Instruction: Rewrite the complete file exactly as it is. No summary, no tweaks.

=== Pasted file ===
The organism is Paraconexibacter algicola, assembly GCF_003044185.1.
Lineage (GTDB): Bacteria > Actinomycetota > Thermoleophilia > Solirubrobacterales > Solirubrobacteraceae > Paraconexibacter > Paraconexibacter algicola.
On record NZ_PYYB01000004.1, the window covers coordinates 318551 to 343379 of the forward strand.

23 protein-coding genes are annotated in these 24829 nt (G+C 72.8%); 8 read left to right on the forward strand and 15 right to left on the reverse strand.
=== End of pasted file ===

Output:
The organism is Paraconexibacter algicola, assembly GCF_003044185.1.
Lineage (GTDB): Bacteria > Actinomycetota > Thermoleophilia > Solirubrobacterales > Solirubrobacteraceae > Paraconexibacter > Paraconexibacter algicola.
On record NZ_PYYB01000004.1, the window covers coordinates 318551 to 343379 of the forward strand.

23 protein-coding genes are annotated in these 24829 nt (G+C 72.8%); 8 read left to right on the forward strand and 15 right to left on the reverse strand.